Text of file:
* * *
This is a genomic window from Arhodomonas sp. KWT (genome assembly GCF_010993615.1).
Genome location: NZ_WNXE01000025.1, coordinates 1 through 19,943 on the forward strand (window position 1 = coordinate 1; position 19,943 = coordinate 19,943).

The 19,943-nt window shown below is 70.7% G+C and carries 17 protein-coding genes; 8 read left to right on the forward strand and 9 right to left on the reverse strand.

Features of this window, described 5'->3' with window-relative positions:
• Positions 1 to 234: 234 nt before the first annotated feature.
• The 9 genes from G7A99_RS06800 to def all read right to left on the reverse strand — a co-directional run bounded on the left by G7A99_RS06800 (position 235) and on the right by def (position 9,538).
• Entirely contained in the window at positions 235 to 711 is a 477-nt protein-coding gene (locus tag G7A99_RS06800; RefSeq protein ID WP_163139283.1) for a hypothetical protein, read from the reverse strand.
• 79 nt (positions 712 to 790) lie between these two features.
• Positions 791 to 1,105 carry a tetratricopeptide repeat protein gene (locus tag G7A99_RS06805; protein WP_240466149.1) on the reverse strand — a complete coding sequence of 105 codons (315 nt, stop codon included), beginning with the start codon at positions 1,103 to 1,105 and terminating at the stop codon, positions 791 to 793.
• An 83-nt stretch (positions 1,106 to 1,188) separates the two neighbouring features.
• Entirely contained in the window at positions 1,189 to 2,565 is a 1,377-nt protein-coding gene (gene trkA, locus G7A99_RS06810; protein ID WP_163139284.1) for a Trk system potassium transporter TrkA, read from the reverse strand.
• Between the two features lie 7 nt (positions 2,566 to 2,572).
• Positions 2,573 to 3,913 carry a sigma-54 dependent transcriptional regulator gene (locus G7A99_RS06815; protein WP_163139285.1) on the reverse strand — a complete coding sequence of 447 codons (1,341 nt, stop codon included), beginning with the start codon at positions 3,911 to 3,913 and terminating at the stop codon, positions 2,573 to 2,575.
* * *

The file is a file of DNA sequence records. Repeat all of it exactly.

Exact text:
This is a genomic window from Arhodomonas sp. KWT (genome assembly GCF_010993615.1).
Genome location: NZ_WNXE01000025.1, coordinates 1 through 19,943 on the forward strand (window position 1 = coordinate 1; position 19,943 = coordinate 19,943).

The 19,943-nt window shown below is 70.7% G+C and carries 17 protein-coding genes; 8 read left to right on the forward strand and 9 right to left on the reverse strand.

Features of this window, described 5'->3' with window-relative positions:
• Positions 1 to 234: 234 nt before the first annotated feature.
• The 9 genes from G7A99_RS06800 to def all read right to left on the reverse strand — a co-directional run bounded on the left by G7A99_RS06800 (position 235) and on the right by def (position 9,538).
• Entirely contained in the window at positions 235 to 711 is a 477-nt protein-coding gene (locus tag G7A99_RS06800; RefSeq protein ID WP_163139283.1) for a hypothetical protein, read from the reverse strand.
• 79 nt (positions 712 to 790) lie between these two features.
• Positions 791 to 1,105 carry a tetratricopeptide repeat protein gene (locus tag G7A99_RS06805; protein WP_240466149.1) on the reverse strand — a complete coding sequence of 105 codons (315 nt, stop codon included), beginning with the start codon at positions 1,103 to 1,105 and terminating at the stop codon, positions 791 to 793.
• An 83-nt stretch (positions 1,106 to 1,188) separates the two neighbouring features.
• Entirely contained in the window at positions 1,189 to 2,565 is a 1,377-nt protein-coding gene (gene trkA, locus G7A99_RS06810; protein ID WP_163139284.1) for a Trk system potassium transporter TrkA, read from the reverse strand.
• Between the two features lie 7 nt (positions 2,566 to 2,572).
• Positions 2,573 to 3,913 carry a sigma-54 dependent transcriptional regulator gene (locus G7A99_RS06815; protein WP_163139285.1) on the reverse strand — a complete coding sequence of 447 codons (1,341 nt, stop codon included), beginning with the start codon at positions 3,911 to 3,913 and terminating at the stop codon, positions 2,573 to 2,575.